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Old 01-19-2010, 06:09 PM   #21
HairyDogBrewing
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Give me an Erlenmeyer flask, any day.
I personally get off on the MSF (Mad Science Factor).
And I'm told that I look downright sexy holding a bit of lab equipment.
Wouldn't trade that for a jelly jar. ;-)

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Old 01-19-2010, 06:59 PM   #22
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I understand where you’re coming from, but I respectfully disagree on a few points.

First, the O2 exchange happens at the surface of the liquid, not at the bottom. So the wide base of a flask has noting to do with it. In fact, the neck of the flask is tapered so that there is actually less surface area to exchange gases freely when compared to a 1g jug, growler, whatever. This is especially true when you’re using a 2L flask to make a 2L starter because the flask is nearly full to the top.
Second, the opening on a gallon jug and a flask are basically the same size. Actually, the openings on the flasks in my lab are bigger than the opening of a gallon jug. Not that that really matters. How much is exposed when you use an Ale Pail…
Finally, why does everyone keep talking about sterilizing? Why would you autoclave your flask when every other piece of equipment used for brewing is sanitized, not sterilized.

I get the idea of it looking cool and all, but right now I’m a poor grad college student looking strictly at functionality. Back to one of my original points, a 1g jug is ¼ the price of a new flask. Hell a 2 quart mason jar I probably less than that.

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Old 01-19-2010, 07:02 PM   #23
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Quote:
Originally Posted by SpanishCastleAle View Post
I was just thinking the same thing this weekend but for a different reason. Since many people use foil, flasks are known to foam-over easily, and we want a free exchange of air; why not just use a beaker? Seems a beaker would foam-over a LOT less easily AND we get a better exchange of air. So...why flasks?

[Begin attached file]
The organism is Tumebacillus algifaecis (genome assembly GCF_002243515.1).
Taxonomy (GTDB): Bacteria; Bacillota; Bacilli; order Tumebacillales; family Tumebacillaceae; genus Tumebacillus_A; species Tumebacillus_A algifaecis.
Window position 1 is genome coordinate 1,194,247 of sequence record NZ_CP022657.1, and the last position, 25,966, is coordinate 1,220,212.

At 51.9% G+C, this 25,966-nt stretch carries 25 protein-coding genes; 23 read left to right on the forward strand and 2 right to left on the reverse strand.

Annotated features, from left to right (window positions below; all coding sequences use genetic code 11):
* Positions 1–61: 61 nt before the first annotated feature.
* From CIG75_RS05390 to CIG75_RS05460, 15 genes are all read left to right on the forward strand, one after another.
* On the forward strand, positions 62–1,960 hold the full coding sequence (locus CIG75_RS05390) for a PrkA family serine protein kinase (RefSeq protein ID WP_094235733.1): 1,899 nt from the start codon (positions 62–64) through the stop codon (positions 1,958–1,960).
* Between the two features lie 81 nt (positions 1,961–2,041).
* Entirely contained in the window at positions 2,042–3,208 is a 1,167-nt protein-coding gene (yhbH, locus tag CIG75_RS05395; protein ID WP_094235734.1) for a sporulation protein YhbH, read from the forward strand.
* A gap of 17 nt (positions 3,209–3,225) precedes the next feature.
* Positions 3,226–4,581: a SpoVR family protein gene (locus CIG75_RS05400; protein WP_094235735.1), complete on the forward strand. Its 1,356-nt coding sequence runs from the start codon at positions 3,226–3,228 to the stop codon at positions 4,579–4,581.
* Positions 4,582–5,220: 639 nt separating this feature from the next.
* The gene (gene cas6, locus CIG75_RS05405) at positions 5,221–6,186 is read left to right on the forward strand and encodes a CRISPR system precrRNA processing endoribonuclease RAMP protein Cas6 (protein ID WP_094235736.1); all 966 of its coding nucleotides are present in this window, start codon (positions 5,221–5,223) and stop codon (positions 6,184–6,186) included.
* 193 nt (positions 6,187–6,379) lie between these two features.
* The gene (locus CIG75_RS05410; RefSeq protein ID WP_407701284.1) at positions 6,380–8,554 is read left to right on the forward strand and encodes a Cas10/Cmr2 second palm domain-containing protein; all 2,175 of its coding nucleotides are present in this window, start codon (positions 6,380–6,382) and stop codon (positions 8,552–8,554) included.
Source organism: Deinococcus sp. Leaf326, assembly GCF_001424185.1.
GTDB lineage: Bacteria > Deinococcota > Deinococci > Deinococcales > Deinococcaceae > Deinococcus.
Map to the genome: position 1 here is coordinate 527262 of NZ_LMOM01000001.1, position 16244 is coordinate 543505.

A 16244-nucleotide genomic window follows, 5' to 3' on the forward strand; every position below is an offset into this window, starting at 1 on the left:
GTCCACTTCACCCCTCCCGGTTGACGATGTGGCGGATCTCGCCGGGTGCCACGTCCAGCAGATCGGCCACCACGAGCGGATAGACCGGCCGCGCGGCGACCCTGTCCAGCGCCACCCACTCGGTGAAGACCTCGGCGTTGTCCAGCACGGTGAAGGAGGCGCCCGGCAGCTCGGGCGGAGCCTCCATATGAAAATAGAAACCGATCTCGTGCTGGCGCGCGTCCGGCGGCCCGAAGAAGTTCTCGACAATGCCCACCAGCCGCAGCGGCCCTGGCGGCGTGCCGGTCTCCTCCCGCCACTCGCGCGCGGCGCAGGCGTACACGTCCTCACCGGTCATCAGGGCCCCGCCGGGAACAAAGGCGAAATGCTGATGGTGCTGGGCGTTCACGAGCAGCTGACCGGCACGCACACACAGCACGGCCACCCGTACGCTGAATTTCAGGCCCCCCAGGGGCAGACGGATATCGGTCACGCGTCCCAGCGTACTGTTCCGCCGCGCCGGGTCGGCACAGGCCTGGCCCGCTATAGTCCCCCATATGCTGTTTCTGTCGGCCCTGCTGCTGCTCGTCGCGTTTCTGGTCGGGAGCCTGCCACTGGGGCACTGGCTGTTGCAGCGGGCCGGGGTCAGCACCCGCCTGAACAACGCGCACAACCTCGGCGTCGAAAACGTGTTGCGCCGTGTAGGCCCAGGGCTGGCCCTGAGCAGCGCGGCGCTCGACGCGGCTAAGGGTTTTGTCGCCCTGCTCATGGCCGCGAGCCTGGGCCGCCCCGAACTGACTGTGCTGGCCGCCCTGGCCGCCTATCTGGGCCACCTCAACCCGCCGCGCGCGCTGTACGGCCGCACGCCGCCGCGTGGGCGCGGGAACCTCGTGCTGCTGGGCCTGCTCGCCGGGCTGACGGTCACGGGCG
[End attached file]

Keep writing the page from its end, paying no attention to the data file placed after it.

Only if you are using a flask that is too small.
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Old 01-19-2010, 07:04 PM   #24
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Originally Posted by pjj2ba View Post
No reason not to use a beaker or whatever as long as you can sterilize it and keep it that way.

In the lab we use flasks because they are easy to "seal" and when on a shaker, the faster you rotate them the more the liquid "climbs" up the walls of the container. The tapered walls of the flask help to prevent this and keep the culture from spraying out the top when shaking at higher rpms.
bump!
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Old 01-19-2010, 07:19 PM   #25
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Quote:
Originally Posted by JoeJones View Post
I understand where you’re coming from, but I respectfully disagree on a few points.

First, the O2 exchange happens at the surface of the liquid, not at the bottom. So the wide base of a flask has noting to do with it. In fact, the neck of the flask is tapered so that there is actually less surface area to exchange gases freely when compared to a 1g jug, growler, whatever. This is especially true when you’re using a 2L flask to make a 2L starter because the flask is nearly full to the top.
Second, the opening on a gallon jug and a flask are basically the same size. Actually, the openings on the flasks in my lab are bigger than the opening of a gallon jug. Not that that really matters. How much is exposed when you use an Ale Pail…
Finally, why does everyone keep talking about sterilizing? Why would you autoclave your flask when every other piece of equipment used for brewing is sanitized, not sterilized.
First of all, if you are filling the flask all the way up, you are using too small of a flask. A 2L flask is good for 1L starters, a 4L is for 2L and a 6L is for 4L. Personally I use my 6L flask most of the time even with 2L starters. This way the wort is vary shallow and gets good gas exchange. The opening does not mater for gas exchange because gases move vary readily from through any opening of a flask or a jar.

I like to autoclave just to give my self a fresh start, I do make Brett starters, and like to keep that out of my regular brewing.

but like I said, you can use what ever works for you, but I'll keep working with my flasks.
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Old 01-19-2010, 07:59 PM   #26
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Quote:
Originally Posted by JoeJones View Post
I get the idea of it looking cool and all, but right now I’m a poor grad college student looking strictly at functionality. Back to one of my original points, a 1g jug is ¼ the price of a new flask. Hell a 2 quart mason jar I probably less than that.
From a purely functional viewpoint, a flask is certainly not necessary. It's a convenience; worth it for some people, but may not be for others. Hell, for me the simple fact of having less stuff to clean up makes it well worth the $9 my last 2L flask cost me.
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